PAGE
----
Earlier in April of this year, multi-hyphenate Janelle Monáe came out in a Rolling Stone interview, saying she has “been in relationships with both men and women,” and that she identifies as pansexual. Monáe’s sexual orientation been a source of speculation for quite some time, with many wondering if her friendship with actress Tessa Thompson is actually a secret romance. To everyone’s excitement, Thompson recently stated that she identifies as bisexual, and of Monáe, stated: "We love each other deeply. We’re so close, we vibrate on the same frequency."
Monáe and Thompson’s unabashed outness and love for one another, without outright declaring a romantic relationship, sends a powerful message to the young bisexuals and pansexual women of colour watching them. Too often, communities of colour make being queer a taboo, leading many queer brown kids into hiding.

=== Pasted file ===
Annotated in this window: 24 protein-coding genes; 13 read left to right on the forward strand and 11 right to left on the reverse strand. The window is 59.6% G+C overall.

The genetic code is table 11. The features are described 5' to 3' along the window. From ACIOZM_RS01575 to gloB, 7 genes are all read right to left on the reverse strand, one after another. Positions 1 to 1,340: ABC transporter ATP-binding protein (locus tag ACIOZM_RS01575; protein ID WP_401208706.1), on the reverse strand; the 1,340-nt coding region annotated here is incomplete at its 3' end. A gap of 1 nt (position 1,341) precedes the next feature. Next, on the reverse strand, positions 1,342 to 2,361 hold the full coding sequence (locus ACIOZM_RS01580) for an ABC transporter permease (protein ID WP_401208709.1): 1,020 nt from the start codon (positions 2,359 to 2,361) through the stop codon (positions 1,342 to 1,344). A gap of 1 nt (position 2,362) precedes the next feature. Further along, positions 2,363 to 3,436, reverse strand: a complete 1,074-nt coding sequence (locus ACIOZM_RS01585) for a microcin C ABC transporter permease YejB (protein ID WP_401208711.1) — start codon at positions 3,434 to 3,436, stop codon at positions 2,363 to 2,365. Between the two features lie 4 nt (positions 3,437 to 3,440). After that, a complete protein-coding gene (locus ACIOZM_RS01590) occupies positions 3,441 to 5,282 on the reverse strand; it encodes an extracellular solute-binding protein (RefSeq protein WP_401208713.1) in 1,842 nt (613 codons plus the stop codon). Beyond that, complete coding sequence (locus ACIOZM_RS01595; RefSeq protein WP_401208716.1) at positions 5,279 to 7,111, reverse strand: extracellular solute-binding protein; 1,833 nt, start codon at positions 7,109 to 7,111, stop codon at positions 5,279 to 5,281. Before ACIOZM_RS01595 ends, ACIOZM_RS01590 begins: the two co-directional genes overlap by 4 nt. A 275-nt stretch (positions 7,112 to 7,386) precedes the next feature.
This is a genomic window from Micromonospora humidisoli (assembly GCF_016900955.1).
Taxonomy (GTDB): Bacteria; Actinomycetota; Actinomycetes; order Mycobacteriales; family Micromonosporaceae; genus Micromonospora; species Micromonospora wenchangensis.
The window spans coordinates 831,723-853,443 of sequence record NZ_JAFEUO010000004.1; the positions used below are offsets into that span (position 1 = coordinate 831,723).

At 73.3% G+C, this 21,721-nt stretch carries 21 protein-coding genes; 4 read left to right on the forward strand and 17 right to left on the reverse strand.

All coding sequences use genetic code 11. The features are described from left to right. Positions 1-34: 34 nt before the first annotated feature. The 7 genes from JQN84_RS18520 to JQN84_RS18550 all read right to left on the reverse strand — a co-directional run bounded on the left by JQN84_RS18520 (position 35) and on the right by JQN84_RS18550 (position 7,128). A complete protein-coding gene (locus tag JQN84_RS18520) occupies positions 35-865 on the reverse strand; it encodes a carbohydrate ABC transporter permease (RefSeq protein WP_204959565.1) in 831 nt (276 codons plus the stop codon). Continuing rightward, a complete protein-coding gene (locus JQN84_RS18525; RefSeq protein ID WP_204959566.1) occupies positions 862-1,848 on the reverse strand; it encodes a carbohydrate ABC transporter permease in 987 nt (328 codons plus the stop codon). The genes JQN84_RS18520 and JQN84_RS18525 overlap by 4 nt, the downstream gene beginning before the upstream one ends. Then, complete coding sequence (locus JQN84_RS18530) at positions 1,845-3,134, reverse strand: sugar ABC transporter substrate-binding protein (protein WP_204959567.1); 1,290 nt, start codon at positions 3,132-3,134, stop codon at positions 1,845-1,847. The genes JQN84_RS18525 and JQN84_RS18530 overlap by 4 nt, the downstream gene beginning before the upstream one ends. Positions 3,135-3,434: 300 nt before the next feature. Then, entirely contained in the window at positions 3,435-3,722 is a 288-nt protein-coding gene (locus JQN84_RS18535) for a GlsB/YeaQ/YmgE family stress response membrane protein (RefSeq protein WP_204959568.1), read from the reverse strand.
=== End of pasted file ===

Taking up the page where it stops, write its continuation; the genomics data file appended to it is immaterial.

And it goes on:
Oftentimes, having to explicate the homophobia people of colour face can feel like throwing logs onto the fires of racism. You are either an example of your culture’s oppression or you become its single example of its queerness. Thompson and Monáe’s loving relationship, coupled with their pride in their respective identities validates to young queer people of colour that queerness and brownness are not mutually exclusive traits, and that finding home in yourself will get easier when you find other people who love you, for you.
Break The Mold (Net-A-Porter)
Janelle Monáe Frees Herself (Rolling Stone)
Premiere Of Paramount Pictures' "Annihilation" - Arrivals (Getty Images)
The Workshop @ The EFNIKS Daily is our writing program for young QTPoC writers. Each of the 5 writers identify as QTPoC, and are between the ages of 17 and 22. Program participants receive a $200 stipend for the 60-day program. You can help us build this and other EFNIKS programs by visiting our support page.